Wednesday, July 27, 2011
I had breakfast this morning with my old 4th grade teaching partner. It is always good to reconnect with her. I feel privileged to still work in the district that hired me 20+ years ago...first as an elementary teacher, then the secondary Teacher Librarian and now in a tech role.
The transition 2 years ago from classroom to library was a little harder than I thought...I had defined myself as a teacher for so long - immersing myself in the politics, the people and the students completely. Suddenly I had four buildings in two different districts. I went from being a person who was involved and integral to places where I really didn't know the people very well...
At first I welcomed that anonymity with open arms. It was so refreshing to be rid of some of the weight ... then I started to really miss it. When something exciting or difficult happened...I didn't have 'my people' anymore, or so I thought.
Instead I was slowly making new connections.
It's been two years. And things have changed. I have learned a thing or two...
1. I can see the district as a whole now - not through the lenses of a single building.
That is REALLY important for me as I begin to work for the entire district. Our superintendent kept reminding us of the need to see the district as a whole - but I couldn't when I was entrenched in one elementary. I couldn't care about all 5 buildings - my energies were totally focused first on my classroom then on my elementary. I now 'get it.' But - I think it's an impossible and unnecessary task for classroom teachers. Their best energies need to be spent right there in their classrooms...administration is charged with seeing the big picture.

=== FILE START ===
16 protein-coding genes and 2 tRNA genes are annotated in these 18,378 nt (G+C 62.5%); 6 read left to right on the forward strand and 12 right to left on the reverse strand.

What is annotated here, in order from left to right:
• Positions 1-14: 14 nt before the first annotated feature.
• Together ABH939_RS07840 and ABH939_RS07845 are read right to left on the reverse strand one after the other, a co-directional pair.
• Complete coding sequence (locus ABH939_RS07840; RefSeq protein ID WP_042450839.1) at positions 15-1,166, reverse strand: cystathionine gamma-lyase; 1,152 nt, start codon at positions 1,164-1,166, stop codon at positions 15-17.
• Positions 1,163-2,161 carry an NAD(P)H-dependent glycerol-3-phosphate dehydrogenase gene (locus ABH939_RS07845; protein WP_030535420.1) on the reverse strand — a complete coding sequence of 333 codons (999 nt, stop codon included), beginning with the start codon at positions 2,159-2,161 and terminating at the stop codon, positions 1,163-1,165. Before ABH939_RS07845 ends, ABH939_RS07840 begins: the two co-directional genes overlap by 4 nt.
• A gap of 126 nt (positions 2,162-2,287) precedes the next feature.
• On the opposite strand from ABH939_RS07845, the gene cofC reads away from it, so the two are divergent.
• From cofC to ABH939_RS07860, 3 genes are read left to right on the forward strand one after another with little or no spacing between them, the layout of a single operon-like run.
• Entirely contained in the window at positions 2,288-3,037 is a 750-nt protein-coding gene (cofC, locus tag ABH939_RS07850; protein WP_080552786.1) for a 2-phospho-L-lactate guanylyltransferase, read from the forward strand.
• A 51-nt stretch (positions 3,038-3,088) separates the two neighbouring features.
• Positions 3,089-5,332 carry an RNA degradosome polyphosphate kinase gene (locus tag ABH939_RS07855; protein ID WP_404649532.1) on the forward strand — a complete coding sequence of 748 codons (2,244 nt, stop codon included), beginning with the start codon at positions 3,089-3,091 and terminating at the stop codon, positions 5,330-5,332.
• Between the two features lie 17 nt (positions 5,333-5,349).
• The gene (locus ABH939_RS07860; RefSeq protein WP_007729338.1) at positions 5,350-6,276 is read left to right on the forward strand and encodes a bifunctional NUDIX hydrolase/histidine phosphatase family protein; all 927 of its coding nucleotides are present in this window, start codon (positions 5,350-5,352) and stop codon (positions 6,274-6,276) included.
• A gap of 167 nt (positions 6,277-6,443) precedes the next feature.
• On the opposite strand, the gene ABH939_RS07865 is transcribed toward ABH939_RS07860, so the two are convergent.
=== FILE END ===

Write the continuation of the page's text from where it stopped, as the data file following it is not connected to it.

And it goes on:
2. Every building is exactly the same and completely different at the very same moment.
I was amazed when I began to realize this. It was the moment when I stopped reminding myself of how we did things at Kalona Elementary and began embracing how things were done in different places. This is one of those DUH...understandings. But, it was rather profound for me. As a teacher who had only ever worked in one place I fooled myself into thinking that we had created the wheel, so to speak. The reality is each and every building creates their own wheel and they are incredibly proud of that brand new invention. Those of us who move from place to place need to honor that creation instead of comparing them!
3. Every person is doing the best job they can at that moment.
This is the most important thing I have come to believe. When I start to question another person's motives or commitments or energies I undermine the system. It's not up to me to hire our staff...instead I am called on to meet each person where they are today...no more and no less
4. I am beginning to learn my limits or I am not superwoman.